“I feel my dad’s presence next to me at the kitchen table.” Elizabeth, age 10
I first began working in the field of children’s grief support in 1997 as a volunteer for the Rainbows program in Montclair. I’ll never forget a little girl named Elizabeth who was 10 years old when she came to Rainbows. Her father had died suddenly of a heart attack. He had been her soccer coach, her best friend and her biggest champion. She told me that she felt his presence when she sat at the kitchen table doing homework and when she stood in right field waiting for a ball to come her way she said he was right next to her. She wore his hockey pin and his baseball cap everywhere.
I was 37 at the time and this little girl was teaching me about grief – that just because the person died, the relationship hasn’t. She knew how to keep her dad close by her side. She talked to him daily. She also showed me how children grieve – one moment she was in tears and missing her dad and the next she was asking the group if we wanted to go play catch outside. She would be laughing out loud and then solemn and scared. She was especially frightened of losing her mom, who was a smoker. Elizabeth was unrelenting and vociferous in her attempts to get her mother to quit smoking.
A few years later I met another Elizabeth, Elizabeth Stone, the author of a beautiful book called “A Boy I Once Knew.” It is a story about the death of one of her former students. In it she chronicles his journey as he slowly dies of AIDS, revealing himself to her through the diaries he has left her, and she chronicles her own journey as he teaches her about life, loss and grief.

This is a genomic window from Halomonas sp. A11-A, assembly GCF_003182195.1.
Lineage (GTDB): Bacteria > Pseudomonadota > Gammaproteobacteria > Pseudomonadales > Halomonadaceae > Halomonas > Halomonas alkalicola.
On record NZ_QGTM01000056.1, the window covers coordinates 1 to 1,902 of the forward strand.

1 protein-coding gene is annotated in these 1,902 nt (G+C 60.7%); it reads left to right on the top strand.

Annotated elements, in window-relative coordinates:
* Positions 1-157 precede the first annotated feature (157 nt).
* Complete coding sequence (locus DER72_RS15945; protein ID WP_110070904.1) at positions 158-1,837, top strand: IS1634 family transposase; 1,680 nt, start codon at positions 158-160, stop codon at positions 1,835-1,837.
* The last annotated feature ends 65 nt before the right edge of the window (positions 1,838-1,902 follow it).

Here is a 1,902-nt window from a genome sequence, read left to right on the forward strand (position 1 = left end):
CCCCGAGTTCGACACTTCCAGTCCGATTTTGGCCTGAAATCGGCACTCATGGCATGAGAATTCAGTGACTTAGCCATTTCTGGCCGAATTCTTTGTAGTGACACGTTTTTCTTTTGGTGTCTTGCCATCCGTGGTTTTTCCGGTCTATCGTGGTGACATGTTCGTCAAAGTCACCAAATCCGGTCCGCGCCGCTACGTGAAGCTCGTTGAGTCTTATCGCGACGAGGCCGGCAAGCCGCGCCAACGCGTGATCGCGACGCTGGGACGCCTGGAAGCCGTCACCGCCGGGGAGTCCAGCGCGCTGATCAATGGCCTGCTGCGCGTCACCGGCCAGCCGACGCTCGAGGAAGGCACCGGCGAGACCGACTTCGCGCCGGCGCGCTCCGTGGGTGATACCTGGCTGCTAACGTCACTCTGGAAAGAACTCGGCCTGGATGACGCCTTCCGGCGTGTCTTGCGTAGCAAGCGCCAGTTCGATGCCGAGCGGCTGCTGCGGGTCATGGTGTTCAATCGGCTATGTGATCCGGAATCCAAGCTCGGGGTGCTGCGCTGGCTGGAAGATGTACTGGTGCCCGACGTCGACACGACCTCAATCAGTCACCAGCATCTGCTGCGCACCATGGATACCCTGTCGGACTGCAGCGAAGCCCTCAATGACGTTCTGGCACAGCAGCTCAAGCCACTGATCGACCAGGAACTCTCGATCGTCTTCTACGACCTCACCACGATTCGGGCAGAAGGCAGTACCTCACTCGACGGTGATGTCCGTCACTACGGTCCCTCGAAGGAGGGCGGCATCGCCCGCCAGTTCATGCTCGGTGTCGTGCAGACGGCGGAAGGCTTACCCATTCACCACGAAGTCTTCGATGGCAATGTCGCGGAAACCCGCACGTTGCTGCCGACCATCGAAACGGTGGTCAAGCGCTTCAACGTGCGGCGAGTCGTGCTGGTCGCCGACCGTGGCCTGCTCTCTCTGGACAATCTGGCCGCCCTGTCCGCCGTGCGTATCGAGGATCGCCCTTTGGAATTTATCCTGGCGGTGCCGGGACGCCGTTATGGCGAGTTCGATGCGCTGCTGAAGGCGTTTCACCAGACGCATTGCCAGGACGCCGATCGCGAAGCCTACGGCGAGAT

She asked me one day, “How do you hold your father in your life?” I realized I didn’t. I had put him away when he died, as we all had. His clothes, ties and hat collection removed from the house and all of us trying to be strong for one another. I didn’t wear or even have a favorite shirt of his, nor did I have photos of him out in my home or office, though I did keep his business card in my wallet. I immediately framed some long-ago photos and placed them in my office and shared them with people who came on tours. I’m looking at a photo of him on my desk as I type this.
These two Elizabeths taught me how to keep my dad in my life, and not just my sadness.
How do you hold close the people in your life who have died?
Imagine is a free year-round children’s grief support center that serves NJ children age 3-18 and young adults 18-30 who are grieving the death of a parent or sibling, or who are living with a parent of sibling with a life-altering illness. Imagine also provides grief education and training for thousands of teachers, parents, coaches, youth and other adults annually.
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